commentary: Rapid Prototyping and Manufacturing 2003 Exceeds Expectations
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commentary: Rapid Prototyping and Manufacturing 2003 Exceeds Expectations

by Terry Wohlers

The RP&M 2003 conference and exposition, held May 12-15 in Chicago,
Illinois, was excellent. Organized each year by the Society of Manufacturing
Engineers, this annual event became the most important gathering of RP
enthusiasts in the mid-1990s. In recent years, however, attendance has
fallen, though the event is mounting a comeback. About 325 individuals
attended this year's conference, compared to 269 last year. Exposition
visitors declined by about 200 from last year's 1,570 visitors. Even so,
this year's exposition offered the most interesting set of products and
companies to date.

Objet Geometries (Israel) introduced its Eden 330 machine and a new
photopolymer, while Envisiontec (Germany) showed its incredibly simple
Perfactory product, a system based on Digital Light Processing (DLP)
technology from Texas Instruments. Sony, also new to the U.S. market,
introduced its Solid Creation System. The company showed its SCS-8000
stereolithography system and had an army of employees on hand. EOS (Germany)
displayed its EOSINT M 250 Xtended metal laser sintering machine, while
Arcam (Sweden) showed parts from its Electron Beam Melting (EBM) process.
Praxair, who teamed with Ford to develop Sprayform spray metal tooling,
showed parts from its version of the process. DSM Somos displayed complex
parts from its new ceramic-filled ProtoTool material, while Z Corp.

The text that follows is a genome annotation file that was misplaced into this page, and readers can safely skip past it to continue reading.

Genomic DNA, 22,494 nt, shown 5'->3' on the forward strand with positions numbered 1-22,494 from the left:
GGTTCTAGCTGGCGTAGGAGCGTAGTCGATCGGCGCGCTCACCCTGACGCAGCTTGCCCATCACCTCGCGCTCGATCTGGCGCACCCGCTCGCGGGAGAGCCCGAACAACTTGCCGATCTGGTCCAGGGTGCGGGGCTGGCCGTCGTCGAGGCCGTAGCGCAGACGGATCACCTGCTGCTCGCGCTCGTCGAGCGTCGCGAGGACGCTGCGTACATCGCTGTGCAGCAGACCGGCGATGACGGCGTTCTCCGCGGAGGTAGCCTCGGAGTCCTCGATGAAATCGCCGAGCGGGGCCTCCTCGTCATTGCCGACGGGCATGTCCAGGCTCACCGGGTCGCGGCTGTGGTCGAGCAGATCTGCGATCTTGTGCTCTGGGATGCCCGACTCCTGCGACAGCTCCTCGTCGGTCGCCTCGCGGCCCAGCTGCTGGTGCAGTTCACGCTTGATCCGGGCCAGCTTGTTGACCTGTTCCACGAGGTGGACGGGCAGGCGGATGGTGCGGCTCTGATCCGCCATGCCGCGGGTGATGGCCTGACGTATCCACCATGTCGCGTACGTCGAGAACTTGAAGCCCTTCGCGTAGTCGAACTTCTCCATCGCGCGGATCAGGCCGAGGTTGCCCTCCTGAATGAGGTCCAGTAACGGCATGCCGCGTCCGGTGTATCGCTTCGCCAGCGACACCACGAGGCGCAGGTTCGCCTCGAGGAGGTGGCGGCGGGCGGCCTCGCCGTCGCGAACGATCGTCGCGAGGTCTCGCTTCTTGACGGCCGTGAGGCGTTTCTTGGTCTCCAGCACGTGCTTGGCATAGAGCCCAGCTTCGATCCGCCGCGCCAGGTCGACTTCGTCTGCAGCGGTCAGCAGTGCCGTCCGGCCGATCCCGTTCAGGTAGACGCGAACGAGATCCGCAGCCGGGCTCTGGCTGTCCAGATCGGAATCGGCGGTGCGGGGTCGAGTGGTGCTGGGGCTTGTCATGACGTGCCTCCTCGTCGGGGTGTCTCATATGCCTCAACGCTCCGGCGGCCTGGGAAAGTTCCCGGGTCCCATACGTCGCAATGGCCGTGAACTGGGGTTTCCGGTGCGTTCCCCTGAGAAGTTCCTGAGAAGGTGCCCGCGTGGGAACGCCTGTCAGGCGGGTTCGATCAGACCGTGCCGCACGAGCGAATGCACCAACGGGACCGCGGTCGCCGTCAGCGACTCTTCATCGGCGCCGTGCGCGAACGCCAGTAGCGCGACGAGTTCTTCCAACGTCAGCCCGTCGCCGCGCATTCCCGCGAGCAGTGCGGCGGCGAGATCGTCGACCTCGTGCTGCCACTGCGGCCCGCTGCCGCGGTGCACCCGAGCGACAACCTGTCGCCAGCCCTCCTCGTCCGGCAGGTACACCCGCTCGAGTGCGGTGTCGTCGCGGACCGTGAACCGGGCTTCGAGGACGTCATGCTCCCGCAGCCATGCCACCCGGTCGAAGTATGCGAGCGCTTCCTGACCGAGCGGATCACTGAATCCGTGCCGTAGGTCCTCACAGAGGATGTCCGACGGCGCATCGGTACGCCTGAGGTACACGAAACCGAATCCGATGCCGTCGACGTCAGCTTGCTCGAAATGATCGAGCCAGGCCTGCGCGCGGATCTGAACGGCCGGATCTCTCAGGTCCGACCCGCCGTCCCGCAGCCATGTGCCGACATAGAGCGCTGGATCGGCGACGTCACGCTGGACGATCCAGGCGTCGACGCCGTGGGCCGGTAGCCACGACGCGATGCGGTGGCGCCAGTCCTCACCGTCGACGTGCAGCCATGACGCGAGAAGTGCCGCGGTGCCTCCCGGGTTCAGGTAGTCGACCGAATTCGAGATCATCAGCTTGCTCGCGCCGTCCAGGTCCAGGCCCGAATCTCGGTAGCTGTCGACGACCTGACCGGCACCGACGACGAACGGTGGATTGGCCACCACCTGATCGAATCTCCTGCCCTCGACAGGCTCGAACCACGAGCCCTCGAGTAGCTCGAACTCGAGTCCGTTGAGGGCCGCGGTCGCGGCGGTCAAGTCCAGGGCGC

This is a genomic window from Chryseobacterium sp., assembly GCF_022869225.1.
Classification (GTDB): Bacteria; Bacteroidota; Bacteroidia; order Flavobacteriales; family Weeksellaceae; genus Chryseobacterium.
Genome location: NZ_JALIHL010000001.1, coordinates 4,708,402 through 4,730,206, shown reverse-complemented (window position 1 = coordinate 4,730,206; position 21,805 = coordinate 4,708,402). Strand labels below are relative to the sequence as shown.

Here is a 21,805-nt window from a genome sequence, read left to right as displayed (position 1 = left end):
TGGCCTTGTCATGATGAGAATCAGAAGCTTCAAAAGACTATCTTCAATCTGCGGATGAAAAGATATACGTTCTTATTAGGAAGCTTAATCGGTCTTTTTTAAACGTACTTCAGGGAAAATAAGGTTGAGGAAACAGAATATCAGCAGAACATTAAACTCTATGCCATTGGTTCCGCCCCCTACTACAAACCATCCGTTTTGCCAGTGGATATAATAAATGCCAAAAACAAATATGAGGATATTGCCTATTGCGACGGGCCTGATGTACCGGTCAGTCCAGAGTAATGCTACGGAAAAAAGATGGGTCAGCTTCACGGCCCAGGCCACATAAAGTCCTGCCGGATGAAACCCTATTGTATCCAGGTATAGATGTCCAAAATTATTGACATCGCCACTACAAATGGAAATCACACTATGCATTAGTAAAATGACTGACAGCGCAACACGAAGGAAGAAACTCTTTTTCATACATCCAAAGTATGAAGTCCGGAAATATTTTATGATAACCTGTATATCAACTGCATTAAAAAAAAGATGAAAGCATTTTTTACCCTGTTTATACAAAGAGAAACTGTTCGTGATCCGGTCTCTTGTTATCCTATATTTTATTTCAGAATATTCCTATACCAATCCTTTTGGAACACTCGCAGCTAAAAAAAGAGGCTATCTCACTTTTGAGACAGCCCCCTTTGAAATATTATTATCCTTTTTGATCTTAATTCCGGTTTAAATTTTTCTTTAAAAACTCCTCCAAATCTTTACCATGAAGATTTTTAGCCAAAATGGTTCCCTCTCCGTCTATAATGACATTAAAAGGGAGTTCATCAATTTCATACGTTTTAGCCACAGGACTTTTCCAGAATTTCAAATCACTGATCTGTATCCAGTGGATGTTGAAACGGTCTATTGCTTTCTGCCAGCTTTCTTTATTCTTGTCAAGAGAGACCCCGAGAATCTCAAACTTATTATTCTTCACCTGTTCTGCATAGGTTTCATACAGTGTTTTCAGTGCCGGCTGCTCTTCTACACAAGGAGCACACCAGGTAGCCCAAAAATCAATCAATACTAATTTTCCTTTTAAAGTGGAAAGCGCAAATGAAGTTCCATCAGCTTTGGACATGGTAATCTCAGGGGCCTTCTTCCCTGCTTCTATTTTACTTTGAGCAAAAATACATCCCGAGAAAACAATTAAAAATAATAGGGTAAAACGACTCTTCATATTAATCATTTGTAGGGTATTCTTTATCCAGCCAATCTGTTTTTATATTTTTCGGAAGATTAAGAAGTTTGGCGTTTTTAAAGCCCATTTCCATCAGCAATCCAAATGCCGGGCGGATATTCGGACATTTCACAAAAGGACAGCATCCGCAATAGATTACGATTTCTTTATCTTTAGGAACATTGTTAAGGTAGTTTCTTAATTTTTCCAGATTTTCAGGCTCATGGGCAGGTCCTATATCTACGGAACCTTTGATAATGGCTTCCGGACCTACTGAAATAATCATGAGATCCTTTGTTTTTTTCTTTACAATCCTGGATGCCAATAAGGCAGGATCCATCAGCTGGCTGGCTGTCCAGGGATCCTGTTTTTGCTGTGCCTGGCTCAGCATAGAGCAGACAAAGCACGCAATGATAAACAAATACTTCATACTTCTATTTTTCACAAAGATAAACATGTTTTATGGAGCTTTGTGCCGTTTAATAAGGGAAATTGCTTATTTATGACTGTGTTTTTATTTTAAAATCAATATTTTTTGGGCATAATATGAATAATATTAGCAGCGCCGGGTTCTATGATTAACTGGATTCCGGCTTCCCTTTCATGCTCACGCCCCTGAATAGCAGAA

introduced its new zp250 material that works for snap-fit applications. The
list goes on and on, but I hope this summary gives you a feel for what the
event had to offer. If you add it all up, RP&M 2003 provided an exceptional
display of products and services from around the world.

Note: This is a Wohlers Talk commentary that was added to our website on May
26. Wohlers Talk offers thoughts, ideas, news, and summaries related to
rapid product development and other topics. Fifteen commentaries have been
published since February of this year. To view them, visit the following

RP Machines at Service Organizations

Service providers, also referred to as service bureaus, offer prototypes to
design and manufacturing organizations as an outsourced service. These
companies also offer design, CAD, data translation, tooling, urethane
casting, reverse engineering, and other engineering and manufacturing

Through the end of last year, 3D Systems dominated the installed base of RP
machines at these companies. 3D's share grew from 57.3% in 2001 to 61.4% in
2002. 3D Systems' technologies used by service providers include
stereolithography (44.7%), laser sintering (13.7%), and Multi-Jet Modeling
(3%). Stratasys is the number two supplier of RP machines to service
providers with 10.7%. EOS is third with 9.6%.

Note: The previous information was taken from the recently published Wohlers
Report 2003.

About The Wohlers Report 2003

This 270-page, softbound publication provides in-depth information on the
rapid prototyping, tooling, and manufacturing state of the industry. It
includes worldwide advances, developments, trends, growth estimates,
forecasts, analysis, and opinions. It also covers emerging applications,
opportunities, the lastest in technology research and development, and what
the future holds. Visit to learn more about
this new market study.